The Biden administration has said that it expects 50% of all new-car sales to be post-combustion engine by 2030. They will be electric. I think we can look at that figure, along with the government's commitment to building a national network of charging stations, to envision that traveling domestically without the need to ever pull into a gas station will have a major impact in terms of a decline in international travel. Cheaper transportation to any domestic destination will bring back the American roadtrip as a viable alternative to travel overseas.

In-office visits will decline

We see this in the financial services sector already. Recent studies have shown that 80% of affluent millennials with combined savings of over $400,000 say they do not seek the advice of a travel advisor, preferring to do their own online searches for information. We will begin to see major declines in personal visits with a doctor. The digitally aware will check their health using trackers that can be swallowed and embedded under the skin. Travel profiles and preferences can easily be embedded in a computer chip. One's identify, health and travel desires will all have "monitoring apertures" within one's body.

Private retreats vs. public resorts

This may be the dawn of the "vacation rental religion," as taking your holiday in public places may carry a negative stigma, even once the slow decline of the Covid virus is complete. One study by the University of Minnesota imagines a vacation landscape where "public resorts will be mothballed in favor of private villas or retreats." That strikes me as intellectual overkill, but the data does show clearly that one of the major trends we will see going forward is the desire to "escape the crowds" wherever they may be. A phrase that travel consultants are likely to hear again and again is, "We don't want to be surrounded by people." "Private escapes" is a specialization that would seem to have great appeal in our post-pandemic world, and I would suggest that travel professionals begin putting together a catalog of such options now.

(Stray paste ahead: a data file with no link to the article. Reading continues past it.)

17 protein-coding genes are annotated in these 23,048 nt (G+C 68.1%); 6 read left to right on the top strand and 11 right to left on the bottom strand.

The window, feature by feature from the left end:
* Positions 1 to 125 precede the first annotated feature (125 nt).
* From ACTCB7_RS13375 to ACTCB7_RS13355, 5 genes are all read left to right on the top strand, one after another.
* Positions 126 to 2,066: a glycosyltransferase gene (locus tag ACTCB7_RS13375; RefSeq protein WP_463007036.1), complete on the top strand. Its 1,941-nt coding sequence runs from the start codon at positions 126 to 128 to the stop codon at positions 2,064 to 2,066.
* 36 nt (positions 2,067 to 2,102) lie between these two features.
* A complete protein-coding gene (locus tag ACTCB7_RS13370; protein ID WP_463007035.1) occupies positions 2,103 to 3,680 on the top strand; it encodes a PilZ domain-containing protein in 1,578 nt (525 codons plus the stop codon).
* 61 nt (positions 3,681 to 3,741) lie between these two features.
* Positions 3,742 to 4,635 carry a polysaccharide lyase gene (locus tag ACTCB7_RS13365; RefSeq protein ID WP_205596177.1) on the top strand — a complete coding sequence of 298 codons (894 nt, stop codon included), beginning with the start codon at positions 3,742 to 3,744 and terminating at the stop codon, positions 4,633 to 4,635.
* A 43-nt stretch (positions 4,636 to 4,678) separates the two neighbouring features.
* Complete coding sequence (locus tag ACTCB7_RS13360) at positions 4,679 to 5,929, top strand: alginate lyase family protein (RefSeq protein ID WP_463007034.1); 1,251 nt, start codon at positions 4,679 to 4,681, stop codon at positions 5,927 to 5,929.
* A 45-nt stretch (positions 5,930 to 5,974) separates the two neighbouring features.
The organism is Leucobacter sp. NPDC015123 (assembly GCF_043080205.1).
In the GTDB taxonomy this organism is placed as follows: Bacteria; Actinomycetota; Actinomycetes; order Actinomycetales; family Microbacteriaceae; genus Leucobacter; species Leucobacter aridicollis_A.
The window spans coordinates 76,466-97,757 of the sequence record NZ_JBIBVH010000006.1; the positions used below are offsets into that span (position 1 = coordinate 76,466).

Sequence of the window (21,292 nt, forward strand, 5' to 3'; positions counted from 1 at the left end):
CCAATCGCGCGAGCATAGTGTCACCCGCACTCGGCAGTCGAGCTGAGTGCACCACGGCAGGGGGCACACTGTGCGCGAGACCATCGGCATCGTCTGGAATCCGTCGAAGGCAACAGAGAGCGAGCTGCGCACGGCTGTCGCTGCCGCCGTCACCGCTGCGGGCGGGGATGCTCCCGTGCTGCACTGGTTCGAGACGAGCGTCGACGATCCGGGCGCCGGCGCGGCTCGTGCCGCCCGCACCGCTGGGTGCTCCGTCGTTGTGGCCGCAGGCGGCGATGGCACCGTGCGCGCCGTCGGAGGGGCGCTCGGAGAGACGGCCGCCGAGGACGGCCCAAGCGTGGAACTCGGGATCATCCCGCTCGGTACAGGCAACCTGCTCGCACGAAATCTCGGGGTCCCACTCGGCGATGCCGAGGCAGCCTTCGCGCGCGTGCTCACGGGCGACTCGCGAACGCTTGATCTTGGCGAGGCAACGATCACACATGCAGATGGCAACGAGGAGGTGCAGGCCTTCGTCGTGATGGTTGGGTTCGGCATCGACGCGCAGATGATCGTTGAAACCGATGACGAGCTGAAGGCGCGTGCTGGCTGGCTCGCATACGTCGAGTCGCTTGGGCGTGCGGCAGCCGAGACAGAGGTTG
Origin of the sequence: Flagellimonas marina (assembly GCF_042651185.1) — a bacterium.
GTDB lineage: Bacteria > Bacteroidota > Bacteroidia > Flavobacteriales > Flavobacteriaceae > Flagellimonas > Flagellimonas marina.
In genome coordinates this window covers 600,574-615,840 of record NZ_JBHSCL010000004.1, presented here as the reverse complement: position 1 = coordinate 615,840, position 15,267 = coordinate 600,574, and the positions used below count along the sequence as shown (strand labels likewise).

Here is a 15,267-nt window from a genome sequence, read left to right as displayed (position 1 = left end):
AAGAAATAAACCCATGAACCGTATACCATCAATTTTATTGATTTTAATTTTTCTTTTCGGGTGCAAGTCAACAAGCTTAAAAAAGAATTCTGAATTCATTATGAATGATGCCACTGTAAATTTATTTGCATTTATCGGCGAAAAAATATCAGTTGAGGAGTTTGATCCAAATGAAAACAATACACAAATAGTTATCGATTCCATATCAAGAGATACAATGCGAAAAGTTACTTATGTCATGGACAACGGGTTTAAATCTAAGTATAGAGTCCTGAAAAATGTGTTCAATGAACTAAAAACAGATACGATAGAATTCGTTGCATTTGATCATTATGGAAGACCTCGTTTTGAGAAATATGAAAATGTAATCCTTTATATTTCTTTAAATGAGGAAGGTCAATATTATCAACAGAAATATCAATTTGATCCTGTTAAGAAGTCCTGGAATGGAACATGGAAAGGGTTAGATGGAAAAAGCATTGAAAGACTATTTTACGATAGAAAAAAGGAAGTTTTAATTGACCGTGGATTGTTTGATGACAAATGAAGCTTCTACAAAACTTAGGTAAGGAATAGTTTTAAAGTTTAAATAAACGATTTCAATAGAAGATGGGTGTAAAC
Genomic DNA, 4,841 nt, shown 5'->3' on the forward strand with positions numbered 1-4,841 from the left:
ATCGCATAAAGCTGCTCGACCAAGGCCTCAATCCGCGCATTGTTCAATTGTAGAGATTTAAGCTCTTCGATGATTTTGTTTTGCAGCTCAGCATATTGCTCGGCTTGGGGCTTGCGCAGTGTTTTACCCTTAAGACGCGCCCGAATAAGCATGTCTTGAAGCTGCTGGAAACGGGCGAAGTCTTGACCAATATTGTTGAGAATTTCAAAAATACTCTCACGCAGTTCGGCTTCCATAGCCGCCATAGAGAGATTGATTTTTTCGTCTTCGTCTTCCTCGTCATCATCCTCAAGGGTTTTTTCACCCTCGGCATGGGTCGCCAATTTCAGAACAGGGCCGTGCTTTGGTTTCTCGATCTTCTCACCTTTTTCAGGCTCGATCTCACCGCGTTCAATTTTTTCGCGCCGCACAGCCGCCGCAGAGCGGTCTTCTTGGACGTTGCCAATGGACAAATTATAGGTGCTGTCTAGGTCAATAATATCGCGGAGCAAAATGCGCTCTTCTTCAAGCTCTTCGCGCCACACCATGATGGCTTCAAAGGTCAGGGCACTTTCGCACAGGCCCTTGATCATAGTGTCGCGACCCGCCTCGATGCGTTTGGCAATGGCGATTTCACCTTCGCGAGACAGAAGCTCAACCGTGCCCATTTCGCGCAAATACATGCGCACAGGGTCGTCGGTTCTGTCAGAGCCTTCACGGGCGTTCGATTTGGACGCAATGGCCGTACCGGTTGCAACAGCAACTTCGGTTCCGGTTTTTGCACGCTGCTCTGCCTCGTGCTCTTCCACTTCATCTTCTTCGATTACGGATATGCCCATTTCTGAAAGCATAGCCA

Major changes for the rails

Amtrak and high-speed rail competitors will get a jump-start on expansion that will result in travel by train becoming a viable option for upscale domestic travelers in the next 10 years. Trains will routinely travel at 125 mph and be almost completely managed by computers. It will be quite impossible to be a full-service travel advisor without a strong knowledge of Amtrak and its nationwide options.

Space travel is here

Any young person entering the travel industry will have to become a "space travel specialist," as American tourists will be enjoying the ultimate travel experience -- seeing our Earth from outer space. That will become the bucket-list item for the '30s.

Our futures are all intertwined, and they will not be boring. Have a truly memorable New Year, and thank you for your trust.

Senior contributing editor Richard Bruce Turen owns the luxury vacation-planning firm Churchill & Turen. He and his wife, Angela, have been named Virtuoso's top-producing travel consultants for four of the past five years. He can be reached at [email protected]